||The Wolf and the Moose
Topic: Predator and Prey Relationships
Instructional Objectives: Students
1. Role play moose
and wolves to re-enact the predator/prey relationship
between the two species found in Denali National
2. Demonstrate the
relationship between wolves and moose through an
3. Reflect and
record in student science journals on how the balance
of nature works between wolves and moose in Denali
Wolves have an
indeserved reputation of being heineos super killers.
Most often the wolf is unsuccessful in its attempt to
find and kill prey. Moose and caribou are the primary
prey for the wolves of Denali National Park. The wolf
populations vary based on available prey. The balance
between moose and wolf populations is the target of
(Source: Mech, David, "Where Can The Wolf Survive?",
National Geographic Magazine, Washington, DC, Vol.
152,No.4, October , 1977.
Pererson, Dr. Rolf O., Moose and Wolves, EarthCorps
Briefing, Earthwatch, Watertown, MA, 1996.)
The Moose and the Wolf
for activity: One 45 minute period to
explain the activity and rules, take students
outdoors for the activity and time to discuss and
reflect what students observed.
Grade Level: Middle school (Extensions and
adjustments for elementary and high school found
Needed: Start out with 2 groups of moose (2
students) and two packs of wolves (remaining students
divided equally). Should one species seem to
dominate the survival game, increase the number of
students who will role play moose.
- Clock/watch for the timekeepers (2)
- 1 playground
- Color paper tags with kite string (similar to those
used in touch football) to be worn by each student
- Name tags identifying moose or wolf
- Student science journals
- 2 student timekeepers to follow moose
- 5 identified safe zones on the playground 10 meters
1. Divide the
class into four groups. Be sure that both girls
and boys play both roles, moose and wolf. Four of
the students will be moose and the remaining
students will represent 2 packs of wolves. Moose
will be followed by timekeepers to adhere to
rules of activity. Moose will be in 2 teams with
2 students each. Moose and wolf teams should
spend 3-5 minutes planning strategies of survival
for the activity.
2. Establish parameters in the playground in
which students must remain to represent Denali
National Park boundries. Identify by post,
football field chalk marks or other method, five
safe zones for moose to rest and feed. These safe
zones (10 meters in diameter) should be marked as
2 lakes, 2 forests and 1 mountain zone. Be sure
to mark the safe zones well. (Circle shape to
zone is appropriate.)
3. Hand out and discuss the rules of the
activity, found below.
4. Hand out color paper tags with kite string and
have students attach to themselves. (Students
will try to pull the tags from others which means
a kill by predator or by prey.)
5. Conduct activity under a 20 minute time limit
and return to class.
6. Reflect and record discussion issues or
predator/prey relationship in student science journals. Assess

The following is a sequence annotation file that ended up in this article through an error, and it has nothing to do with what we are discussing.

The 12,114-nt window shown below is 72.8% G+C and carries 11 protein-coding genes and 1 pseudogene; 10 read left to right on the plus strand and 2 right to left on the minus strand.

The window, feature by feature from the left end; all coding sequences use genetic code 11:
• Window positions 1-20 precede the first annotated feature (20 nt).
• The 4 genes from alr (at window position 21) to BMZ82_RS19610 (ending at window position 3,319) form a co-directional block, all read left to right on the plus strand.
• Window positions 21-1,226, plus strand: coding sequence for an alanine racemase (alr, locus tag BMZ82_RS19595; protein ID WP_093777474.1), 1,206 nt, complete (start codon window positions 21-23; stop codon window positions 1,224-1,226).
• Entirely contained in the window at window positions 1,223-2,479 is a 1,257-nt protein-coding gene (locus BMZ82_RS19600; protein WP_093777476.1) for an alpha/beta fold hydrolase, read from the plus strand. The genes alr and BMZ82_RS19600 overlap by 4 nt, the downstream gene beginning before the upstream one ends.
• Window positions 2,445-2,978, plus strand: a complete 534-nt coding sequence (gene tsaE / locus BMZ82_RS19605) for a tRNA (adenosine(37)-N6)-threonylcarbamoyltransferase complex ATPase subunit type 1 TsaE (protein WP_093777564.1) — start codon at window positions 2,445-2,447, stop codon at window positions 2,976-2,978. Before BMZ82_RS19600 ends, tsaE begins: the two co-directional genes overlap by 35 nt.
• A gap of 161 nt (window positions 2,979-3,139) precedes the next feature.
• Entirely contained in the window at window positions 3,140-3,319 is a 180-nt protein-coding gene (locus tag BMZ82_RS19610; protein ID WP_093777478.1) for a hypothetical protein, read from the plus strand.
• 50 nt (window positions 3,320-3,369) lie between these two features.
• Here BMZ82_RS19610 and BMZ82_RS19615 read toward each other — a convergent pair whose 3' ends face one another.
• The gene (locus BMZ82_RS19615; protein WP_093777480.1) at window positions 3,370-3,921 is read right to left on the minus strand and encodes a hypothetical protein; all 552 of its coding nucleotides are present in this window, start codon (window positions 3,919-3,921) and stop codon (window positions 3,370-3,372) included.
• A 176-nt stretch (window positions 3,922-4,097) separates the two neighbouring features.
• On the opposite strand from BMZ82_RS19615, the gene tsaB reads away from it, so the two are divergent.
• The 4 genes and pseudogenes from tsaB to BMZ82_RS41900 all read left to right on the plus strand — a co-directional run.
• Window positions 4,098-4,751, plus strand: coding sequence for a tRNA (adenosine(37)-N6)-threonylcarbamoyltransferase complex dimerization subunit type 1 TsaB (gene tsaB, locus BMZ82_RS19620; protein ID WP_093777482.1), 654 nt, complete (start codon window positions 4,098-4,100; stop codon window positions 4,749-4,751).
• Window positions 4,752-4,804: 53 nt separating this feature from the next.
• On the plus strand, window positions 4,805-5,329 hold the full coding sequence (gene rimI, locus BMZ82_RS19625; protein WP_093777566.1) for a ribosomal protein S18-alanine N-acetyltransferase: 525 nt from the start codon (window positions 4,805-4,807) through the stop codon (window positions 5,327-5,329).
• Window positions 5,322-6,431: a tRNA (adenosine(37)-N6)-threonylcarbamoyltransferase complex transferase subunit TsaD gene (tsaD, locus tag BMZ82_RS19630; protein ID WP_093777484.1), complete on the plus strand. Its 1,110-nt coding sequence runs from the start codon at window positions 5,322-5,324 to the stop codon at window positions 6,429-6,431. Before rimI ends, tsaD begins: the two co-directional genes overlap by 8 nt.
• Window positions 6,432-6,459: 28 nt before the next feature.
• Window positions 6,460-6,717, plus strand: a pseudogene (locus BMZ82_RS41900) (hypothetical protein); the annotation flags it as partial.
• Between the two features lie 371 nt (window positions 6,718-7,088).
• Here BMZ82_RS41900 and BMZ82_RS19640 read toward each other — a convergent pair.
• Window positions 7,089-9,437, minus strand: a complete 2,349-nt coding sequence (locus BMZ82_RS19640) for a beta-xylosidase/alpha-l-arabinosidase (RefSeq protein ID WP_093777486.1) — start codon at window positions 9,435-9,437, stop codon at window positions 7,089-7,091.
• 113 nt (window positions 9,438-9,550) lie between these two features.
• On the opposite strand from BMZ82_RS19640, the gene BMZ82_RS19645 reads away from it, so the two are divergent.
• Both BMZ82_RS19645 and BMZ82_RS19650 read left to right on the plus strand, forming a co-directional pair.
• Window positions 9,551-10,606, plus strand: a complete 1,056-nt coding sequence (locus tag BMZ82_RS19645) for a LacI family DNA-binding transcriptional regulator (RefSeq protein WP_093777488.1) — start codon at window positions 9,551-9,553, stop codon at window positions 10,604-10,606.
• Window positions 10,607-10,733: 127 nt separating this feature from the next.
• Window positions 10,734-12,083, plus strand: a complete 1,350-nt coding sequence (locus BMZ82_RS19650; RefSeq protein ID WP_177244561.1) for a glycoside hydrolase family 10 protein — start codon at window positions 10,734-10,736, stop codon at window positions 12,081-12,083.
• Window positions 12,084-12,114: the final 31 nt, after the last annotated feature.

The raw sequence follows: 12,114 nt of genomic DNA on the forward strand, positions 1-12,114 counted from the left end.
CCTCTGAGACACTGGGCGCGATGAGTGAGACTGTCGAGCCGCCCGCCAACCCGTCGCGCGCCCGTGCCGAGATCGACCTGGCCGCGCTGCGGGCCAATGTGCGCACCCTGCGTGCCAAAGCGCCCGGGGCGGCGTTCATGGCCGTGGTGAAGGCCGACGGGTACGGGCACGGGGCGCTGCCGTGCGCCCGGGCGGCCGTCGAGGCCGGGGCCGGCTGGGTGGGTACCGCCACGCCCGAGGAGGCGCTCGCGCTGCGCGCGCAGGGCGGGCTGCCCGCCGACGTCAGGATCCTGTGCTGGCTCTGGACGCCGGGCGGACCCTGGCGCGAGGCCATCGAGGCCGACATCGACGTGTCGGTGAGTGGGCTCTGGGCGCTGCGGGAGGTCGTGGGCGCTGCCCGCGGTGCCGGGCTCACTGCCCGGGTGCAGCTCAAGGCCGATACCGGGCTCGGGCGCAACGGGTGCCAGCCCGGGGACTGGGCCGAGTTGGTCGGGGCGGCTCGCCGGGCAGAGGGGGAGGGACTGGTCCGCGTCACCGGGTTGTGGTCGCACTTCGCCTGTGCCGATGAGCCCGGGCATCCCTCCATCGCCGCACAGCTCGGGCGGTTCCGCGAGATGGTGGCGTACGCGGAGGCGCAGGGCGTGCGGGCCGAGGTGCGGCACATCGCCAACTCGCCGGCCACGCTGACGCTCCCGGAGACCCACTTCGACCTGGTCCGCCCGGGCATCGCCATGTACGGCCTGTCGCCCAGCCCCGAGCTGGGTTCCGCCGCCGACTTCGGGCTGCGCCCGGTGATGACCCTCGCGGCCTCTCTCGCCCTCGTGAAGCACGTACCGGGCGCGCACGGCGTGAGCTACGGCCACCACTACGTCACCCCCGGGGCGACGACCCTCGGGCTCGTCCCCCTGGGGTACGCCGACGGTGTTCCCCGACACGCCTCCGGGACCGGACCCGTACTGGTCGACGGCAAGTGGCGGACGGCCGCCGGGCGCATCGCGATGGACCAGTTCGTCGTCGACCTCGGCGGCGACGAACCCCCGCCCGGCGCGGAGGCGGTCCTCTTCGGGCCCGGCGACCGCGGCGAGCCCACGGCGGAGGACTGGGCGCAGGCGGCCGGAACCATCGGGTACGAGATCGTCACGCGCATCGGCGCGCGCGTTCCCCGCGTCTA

how many of each species survived and discuss
reasons why one species survived and the other did
not, including survival of the strongest.
1. Each student
will wear a color paper tag with kite string.
Moose will be given a 30 second head start to run
to safety zones.
2. Every minute for each of the 20 minutes
allowed for the activity, a wolf is to be
removed from the game by teacher and/or
timekeeper (alternate boy/girl selection) as it
is lost to starvation.
3. Safe zones for moose are lakes, forests and 1
mountain zone and moose can remain only three
minutes in each zone, after which it must run to
the next zone, either as a pair or singly. The
safe zone represents feeding and rest for mouse.
Moose may leave the safe zone before three minutes
and one at a time. If they stay beyond
three minutes, one moose will die from
4. Each wolf and moose will try to pull the color
paper tag from each other to effect a
"kill" of the other species. Once a
moose or wolf is taken from the game, they will
sit on the sidelines until the 20 minute period
5. If a moose pulls a tag from a wolf, the moose
has "killed" the wolf, and if the wolf
removes a tag from a moose, the wolf has
"killed" the moose, thus providing food
for the pack and insuring the species survival.
6. Moose must behave as prey and run from wolves,
except when trapped when they may try to pull
color tag from wolves. Moose may rest and feed in
7. Wolves must behave as predators and chase
moose from zone to zone trying to pull color tags
8. At the end of a twenty minute period, return
Discuss results of
the student activity and student observations
regarding predator/prey relationships. Review student
science journals and have students evaluate how one
species might be more successful than another.
predators and prey are and their role in the
Denali ecosystem. Present pictures of predators
and prey and read stories to students about wolves
from the school library.
predator and prey relationships in Denali
National Park. Have students contact Denali
National Park Headquarters to get actual data of
wolf and moose numbers within the park and graph
the data over a period of time.
Resources on Wolves:
NOVA: Wild Wolves
International Wolf Center
National Geographic: Wolves